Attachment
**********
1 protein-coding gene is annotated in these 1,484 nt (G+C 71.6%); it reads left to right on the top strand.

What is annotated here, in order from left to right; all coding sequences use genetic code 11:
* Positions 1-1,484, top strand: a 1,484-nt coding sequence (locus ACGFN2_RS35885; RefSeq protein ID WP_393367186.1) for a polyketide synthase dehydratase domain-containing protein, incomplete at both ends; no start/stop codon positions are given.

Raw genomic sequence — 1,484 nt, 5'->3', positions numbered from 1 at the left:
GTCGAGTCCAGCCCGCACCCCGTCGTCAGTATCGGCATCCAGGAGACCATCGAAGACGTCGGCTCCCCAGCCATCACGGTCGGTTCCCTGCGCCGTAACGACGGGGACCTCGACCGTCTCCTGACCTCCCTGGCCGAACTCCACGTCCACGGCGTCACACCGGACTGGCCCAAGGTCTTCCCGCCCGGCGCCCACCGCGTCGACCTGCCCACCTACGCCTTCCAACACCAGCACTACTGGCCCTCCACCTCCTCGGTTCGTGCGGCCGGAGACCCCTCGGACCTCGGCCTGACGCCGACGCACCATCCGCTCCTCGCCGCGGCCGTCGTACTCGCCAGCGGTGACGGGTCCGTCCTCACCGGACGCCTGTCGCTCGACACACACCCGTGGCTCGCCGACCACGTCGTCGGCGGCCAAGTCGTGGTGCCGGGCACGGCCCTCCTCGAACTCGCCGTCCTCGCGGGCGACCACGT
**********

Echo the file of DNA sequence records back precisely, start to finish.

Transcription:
1 protein-coding gene is annotated in these 1,484 nt (G+C 71.6%); it reads left to right on the top strand.

What is annotated here, in order from left to right; all coding sequences use genetic code 11:
* Positions 1-1,484, top strand: a 1,484-nt coding sequence (locus ACGFN2_RS35885; RefSeq protein ID WP_393367186.1) for a polyketide synthase dehydratase domain-containing protein, incomplete at both ends; no start/stop codon positions are given.

Raw genomic sequence — 1,484 nt, 5'->3', positions numbered from 1 at the left:
GTCGAGTCCAGCCCGCACCCCGTCGTCAGTATCGGCATCCAGGAGACCATCGAAGACGTCGGCTCCCCAGCCATCACGGTCGGTTCCCTGCGCCGTAACGACGGGGACCTCGACCGTCTCCTGACCTCCCTGGCCGAACTCCACGTCCACGGCGTCACACCGGACTGGCCCAAGGTCTTCCCGCCCGGCGCCCACCGCGTCGACCTGCCCACCTACGCCTTCCAACACCAGCACTACTGGCCCTCCACCTCCTCGGTTCGTGCGGCCGGAGACCCCTCGGACCTCGGCCTGACGCCGACGCACCATCCGCTCCTCGCCGCGGCCGTCGTACTCGCCAGCGGTGACGGGTCCGTCCTCACCGGACGCCTGTCGCTCGACACACACCCGTGGCTCGCCGACCACGTCGTCGGCGGCCAAGTCGTGGTGCCGGGCACGGCCCTCCTCGAACTCGCCGTCCTCGCGGGCGACCACGT